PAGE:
Harber’s History: Absalom Scales House continues as heirloom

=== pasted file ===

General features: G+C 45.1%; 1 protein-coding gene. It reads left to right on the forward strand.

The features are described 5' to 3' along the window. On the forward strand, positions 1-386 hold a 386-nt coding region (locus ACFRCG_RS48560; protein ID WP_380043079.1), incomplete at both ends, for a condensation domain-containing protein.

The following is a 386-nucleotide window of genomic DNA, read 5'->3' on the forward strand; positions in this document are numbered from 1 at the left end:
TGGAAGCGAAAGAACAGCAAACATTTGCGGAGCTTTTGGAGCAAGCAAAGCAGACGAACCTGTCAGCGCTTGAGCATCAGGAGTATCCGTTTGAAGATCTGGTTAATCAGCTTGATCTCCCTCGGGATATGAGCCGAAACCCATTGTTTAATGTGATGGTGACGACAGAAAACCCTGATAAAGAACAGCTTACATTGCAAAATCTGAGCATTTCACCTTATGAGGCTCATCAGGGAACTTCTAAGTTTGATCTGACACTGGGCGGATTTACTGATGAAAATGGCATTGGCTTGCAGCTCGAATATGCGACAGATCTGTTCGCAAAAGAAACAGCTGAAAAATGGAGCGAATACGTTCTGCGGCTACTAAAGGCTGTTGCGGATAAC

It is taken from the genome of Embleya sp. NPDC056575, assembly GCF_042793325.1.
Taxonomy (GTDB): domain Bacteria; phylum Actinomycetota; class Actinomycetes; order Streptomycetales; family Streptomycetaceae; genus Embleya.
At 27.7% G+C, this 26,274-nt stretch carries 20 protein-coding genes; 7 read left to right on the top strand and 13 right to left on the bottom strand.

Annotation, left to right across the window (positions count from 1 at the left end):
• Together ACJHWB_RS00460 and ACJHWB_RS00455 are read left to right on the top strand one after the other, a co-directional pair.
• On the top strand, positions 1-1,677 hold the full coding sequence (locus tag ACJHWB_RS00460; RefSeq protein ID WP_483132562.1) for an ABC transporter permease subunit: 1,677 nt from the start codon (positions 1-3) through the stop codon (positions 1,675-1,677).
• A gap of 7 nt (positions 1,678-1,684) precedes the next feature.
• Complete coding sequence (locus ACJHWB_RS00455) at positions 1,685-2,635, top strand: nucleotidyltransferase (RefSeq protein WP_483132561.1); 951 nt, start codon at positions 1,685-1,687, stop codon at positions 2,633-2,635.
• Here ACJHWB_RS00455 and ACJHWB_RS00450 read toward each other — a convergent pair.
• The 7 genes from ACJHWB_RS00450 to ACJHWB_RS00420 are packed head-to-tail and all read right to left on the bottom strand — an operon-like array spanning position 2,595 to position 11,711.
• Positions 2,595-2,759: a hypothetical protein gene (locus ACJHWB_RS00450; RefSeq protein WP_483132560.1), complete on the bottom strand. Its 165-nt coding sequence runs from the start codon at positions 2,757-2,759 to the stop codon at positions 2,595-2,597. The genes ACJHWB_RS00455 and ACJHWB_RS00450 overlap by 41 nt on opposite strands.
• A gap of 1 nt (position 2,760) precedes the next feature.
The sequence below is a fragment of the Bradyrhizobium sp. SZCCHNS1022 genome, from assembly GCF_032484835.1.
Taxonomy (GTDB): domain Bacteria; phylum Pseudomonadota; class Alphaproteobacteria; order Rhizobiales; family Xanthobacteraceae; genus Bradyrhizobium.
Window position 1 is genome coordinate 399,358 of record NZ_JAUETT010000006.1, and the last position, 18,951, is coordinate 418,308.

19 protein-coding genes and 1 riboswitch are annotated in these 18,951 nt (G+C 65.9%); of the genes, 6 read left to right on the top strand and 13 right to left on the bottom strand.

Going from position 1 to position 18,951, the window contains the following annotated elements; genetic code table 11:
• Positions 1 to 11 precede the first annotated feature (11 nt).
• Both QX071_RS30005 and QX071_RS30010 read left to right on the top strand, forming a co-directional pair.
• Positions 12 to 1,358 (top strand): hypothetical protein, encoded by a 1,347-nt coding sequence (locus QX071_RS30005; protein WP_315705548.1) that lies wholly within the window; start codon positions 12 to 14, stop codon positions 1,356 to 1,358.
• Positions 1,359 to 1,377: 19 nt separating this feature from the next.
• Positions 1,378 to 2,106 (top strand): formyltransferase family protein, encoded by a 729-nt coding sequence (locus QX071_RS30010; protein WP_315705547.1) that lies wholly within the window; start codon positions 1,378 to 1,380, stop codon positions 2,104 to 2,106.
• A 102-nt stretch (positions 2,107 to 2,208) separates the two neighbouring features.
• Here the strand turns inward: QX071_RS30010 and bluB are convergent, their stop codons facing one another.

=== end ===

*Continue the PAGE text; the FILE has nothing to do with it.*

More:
Susan Harber, the Daily News Journal, November 13, 2016The name Absalom is translated from a Hebrew origin meaning “father of peace.” Absalom Scales of Eagleville personified peaceful living and is one of my favorite early pioneers, who courageously established a real home in present-day Rutherford County that is still considered extraordinary. He was born in North Carolina on Dec. 3, 1769, to John Scales and Lydia Jane McLeary and had eight siblings. He arrived to Tennessee at a young age and envisioned a permanent and loving home with a large family in a territory still considered wild and unyielding. His focus on a grand house evolved into a structure that was placed on the National Register of Historic Places in 1973 and is one of the oldest homes in the county. Absalom wed Nancy Dalton (1773-1840) of Albemarle, Va. in 1790. Nancy had an extensive lineage in American history. Her father, the Rev. Samuel Dalton, was a gospel preacher in Virginia; and a tree stump was his favorite pulpit to those passing by. Samuel was bitten by a snake in later years while preaching and never recovered. Nancy’s grandfather Samuel Dalton Sr. (of England) was a very wealthy and prosperous man and lived to age 103. He was a close friend to President James Madison; and they were both members of the Loyal Land Co., investing in large tracts of lands in North Carolina and Virginia. James Madison established his historical home Montpelier of Virginia, and Samuel remained an intimate lifetime friend. Samuel was the son of William Dalton, a descendant of Count de Alton, who traveled from Normandy with William the Conqueror. Nancy and Absalom began a new life in western Rutherford County in present-day Eagleville. His children were Nicholas, John, Charlotte, Joseph, Samuel, Jane, Noah and Absalom. Son Nicholas was a missionary in Indian territory and wed a Native American wife. In the 1820s, Absalom erected one of the original structures in Rutherford County. The grandiose design was a four-room frame house of yellow poplar and a limestone foundation built at the hand of his slaves. This Classical Revival home on Rocky Glade Road was constructed of limestone rocks brought in by oxcart onto 600 acres of pristine land. The floors were wide poplar planks, and the walls were finished with wainscoting. The double-fronted country home had seven bays with a two-story gabled wooden façade. The house retains a stone chimney and a handsome wide, Greek Revival doorway. When Absalom died at age 65 in 1835 in formerly Williamson County, his son Noah and wife Mary Batie Sayers owned and enlarged the home, creating a Federal style. They covered the entire edifice in brick and added two upper and two lower rooms. Noah built a curved stairway with a cherry balustrade and carved scrolls. He also constructed another entrance with a two-story Greek Revival portico and an entranceway with oval walls. The cherry, ash hall was a stunning feature, as well as the walls of brick that spanned 18 inches thick. Mary and Noah were known in the community as very warm and hospitable to guests. Their children were Nancy, Mary Jane, Absalom Robert and Charlotte. Noah’s son-in-law Elder John Knox Womack, Freewill Baptist minister, and daughter Mary lived in the home during the Civil War. They used their home to entertain and opened doors wide for big gatherings for church members. The home today is often referred to as the “Old Womack Place.” Union troops passed by the home in tense, unnerving movements. Nathan Forrest’s Cavalry was on the Womack farm when Union soldiers appeared. Mary Sayers signaled Forrest’s soldiers of impending danger, and the Confederates forged an immediate getaway. While Confederates camped near the Womack home, they dug trenches 6 feet long and cooked their meals on site. John Womack, a nephew of Brig. Gen. A.P. Hill, served under Forrest and was in Company D of the 8th Tennessee Cavalry. While stationed in Murfreesboro, he hid in a peddler’s wagon that was carrying supplies. When they approached Union lines near Eagleville, the Federal sentry examined the boxes with his saber but missed Womack, who narrowly escaped death. Womack then visited his family and returned to his command. He was later captured by the Union and sent to the despicable prison Camp Morton in Indiana. In 1869, Womack was ordained a Baptist preacher and ministered in the Round Lick Presbytery. When his wife Mary Scales died at age 31, he wed her sister Charlotte in 1873, and they had six children. John died in 1922 and is buried in a family cemetery in Eagleville. Their daughter Nancy and husband Joseph A. Johnston inherited the home, which they remodeled in 1938. In 1973, William Johnston owned the property. Absalom Scales was a trailblazer who cut through dense woods to establish a credible home and create a pinnacle for the establishment of Eagleville, which was carved into Williamson County until 1877. His fortitude was a testament to the community with a landmark home that stands strong today. Contact Susan Harber at firstname.lastname@example.org.